205224 Stress and Nutrition during Pregnancy: Findings from the Los Angeles Mommy and Baby (LAMB) Survey

Tuesday, November 10, 2009

Akilah Wise, MSPH , Department of Health Behavior and Health Education, University of Michigan, Ann Arbor, MI
Eunice Muthengi Karei, MPH, MSW , Department of Community Health Sciences, University of California at Los Angeles, Los Angeles, CA
Angie Denisse Otiniano, MPH , School of Public Health Department of Community Health Sciences, University of California Los Angeles, Los Angeles, CA
Fathima Wakeel, PhDc , Department of Community Health Sciences, University of California Los Angeles School of Public Health, Los Angeles, CA
Michael C. Lu, MD, MPH , Department of Community Health Sciences and Department of Obstetrics and Gynecology, University of California Los Angeles School of Public Health and School of Medicine, Los Angeles, CA
OBJECTIVE: To examine demographic and psychosocial factors associated with skipping meals during pregnancy.

METHODS: We used data from the first wave of 2007 Los Angeles Mommy and Baby (LAMB) Survey. LAMB is a mail sample survey with telephone follow-up for non-respondents based on multistage clustered design. Our preliminary analyses were based on the responses of 1135 women with a live birth in 2007 in Los Angeles County. Skipping meals is a self-report measure of how many times per week the respondent skipped a meal during pregnancy. Stress was measured using Cohen's nine-item perceived stress scale.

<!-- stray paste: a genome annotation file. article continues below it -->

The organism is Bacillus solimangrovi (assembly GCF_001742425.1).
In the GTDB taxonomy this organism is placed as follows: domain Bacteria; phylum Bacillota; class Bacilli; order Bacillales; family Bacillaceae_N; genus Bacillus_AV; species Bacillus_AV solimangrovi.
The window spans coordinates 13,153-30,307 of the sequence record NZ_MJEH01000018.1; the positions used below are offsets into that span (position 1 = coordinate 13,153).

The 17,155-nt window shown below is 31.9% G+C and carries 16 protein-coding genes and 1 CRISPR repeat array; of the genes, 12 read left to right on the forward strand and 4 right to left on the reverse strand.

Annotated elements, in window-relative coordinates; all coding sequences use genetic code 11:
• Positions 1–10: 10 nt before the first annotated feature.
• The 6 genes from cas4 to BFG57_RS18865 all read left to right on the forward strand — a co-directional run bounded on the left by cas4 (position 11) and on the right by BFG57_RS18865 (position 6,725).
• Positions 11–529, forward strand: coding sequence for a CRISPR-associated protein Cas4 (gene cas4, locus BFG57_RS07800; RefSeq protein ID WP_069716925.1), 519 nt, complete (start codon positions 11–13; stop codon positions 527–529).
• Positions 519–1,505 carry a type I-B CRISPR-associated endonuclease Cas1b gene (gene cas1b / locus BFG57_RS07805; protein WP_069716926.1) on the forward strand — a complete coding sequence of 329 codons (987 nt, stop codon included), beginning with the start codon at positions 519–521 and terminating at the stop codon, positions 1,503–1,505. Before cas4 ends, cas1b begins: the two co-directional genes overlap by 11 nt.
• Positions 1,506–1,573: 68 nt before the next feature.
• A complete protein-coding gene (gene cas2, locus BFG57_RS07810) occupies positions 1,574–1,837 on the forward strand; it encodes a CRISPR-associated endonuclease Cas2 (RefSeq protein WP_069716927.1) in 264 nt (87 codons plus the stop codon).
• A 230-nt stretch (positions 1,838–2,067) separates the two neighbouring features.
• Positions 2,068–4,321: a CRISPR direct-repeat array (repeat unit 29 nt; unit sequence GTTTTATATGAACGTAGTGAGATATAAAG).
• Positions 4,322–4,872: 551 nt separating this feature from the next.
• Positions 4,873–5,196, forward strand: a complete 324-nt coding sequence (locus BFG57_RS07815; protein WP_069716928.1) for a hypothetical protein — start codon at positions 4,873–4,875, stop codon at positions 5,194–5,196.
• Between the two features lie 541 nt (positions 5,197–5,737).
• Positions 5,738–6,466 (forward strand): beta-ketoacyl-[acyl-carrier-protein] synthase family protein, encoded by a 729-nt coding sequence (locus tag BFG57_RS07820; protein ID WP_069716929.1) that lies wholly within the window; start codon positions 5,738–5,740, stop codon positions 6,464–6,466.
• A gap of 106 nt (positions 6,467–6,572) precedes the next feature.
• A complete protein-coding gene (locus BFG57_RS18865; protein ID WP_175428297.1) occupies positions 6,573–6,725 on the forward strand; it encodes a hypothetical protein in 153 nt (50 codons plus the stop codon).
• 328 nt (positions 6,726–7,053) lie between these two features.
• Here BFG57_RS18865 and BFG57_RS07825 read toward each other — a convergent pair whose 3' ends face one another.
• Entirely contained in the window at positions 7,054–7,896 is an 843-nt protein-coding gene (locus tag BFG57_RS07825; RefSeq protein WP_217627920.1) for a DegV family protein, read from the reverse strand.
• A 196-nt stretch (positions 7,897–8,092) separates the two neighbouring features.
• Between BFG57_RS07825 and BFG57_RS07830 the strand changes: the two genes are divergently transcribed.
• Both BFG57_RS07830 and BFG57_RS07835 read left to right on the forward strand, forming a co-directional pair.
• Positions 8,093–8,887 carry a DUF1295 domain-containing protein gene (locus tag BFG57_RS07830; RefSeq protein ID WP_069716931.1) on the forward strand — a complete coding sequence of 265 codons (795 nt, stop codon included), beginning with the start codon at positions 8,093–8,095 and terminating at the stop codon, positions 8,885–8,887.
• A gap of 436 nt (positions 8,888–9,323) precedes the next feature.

RESULTS: One in three women reported skipping meals during pregnancy. About 23% of younger women (ages 14 to 24) and 15% of older women (ages 30 to 40) reported skipping at least 2 to 3 meals per week during pregnancy (P<0.01). Overall, 13% of women experienced stress during pregnancy. More than one-third (37%) of women who experienced stress reported skipping meals, compared to only 15% of those reporting no stress (p<0.001). Stress was associated with 3 times greater odds of skipping meals during pregnancy (OR=3.12, P <0.001), controlling for demographic characteristics. Having a family income below $20,000 increased the odds of skipping 2 or more meals per week by 70% when compared to those with an income between $20,000 and $40,000 (OR=1.79, P<0.05).

DISCUSSION: Skipping meals is more prevalent among younger women. Adjusting for confounders, women from low-income families and women who experience stress during pregnancy are more likely to skip meals during pregnancy.

Learning Objectives:
Discuss the importance of maintaining adequate nutrition intake during pregnancy; Discuss the potential consequences of skipping meals during pregnancy for the health of the mother and the baby; Discuss the sociodemographic and psychosocial factors associated with skipping meals during pregnancy.

Presenting author's disclosure statement:

Qualified on the content I am responsible for because: I have been working with the LAMB dataset for several years and my area of research is maternal and child health.
Any relevant financial relationships? No

I agree to comply with the American Public Health Association Conflict of Interest and Commercial Support Guidelines, and to disclose to the participants any off-label or experimental uses of a commercial product or service discussed in my presentation.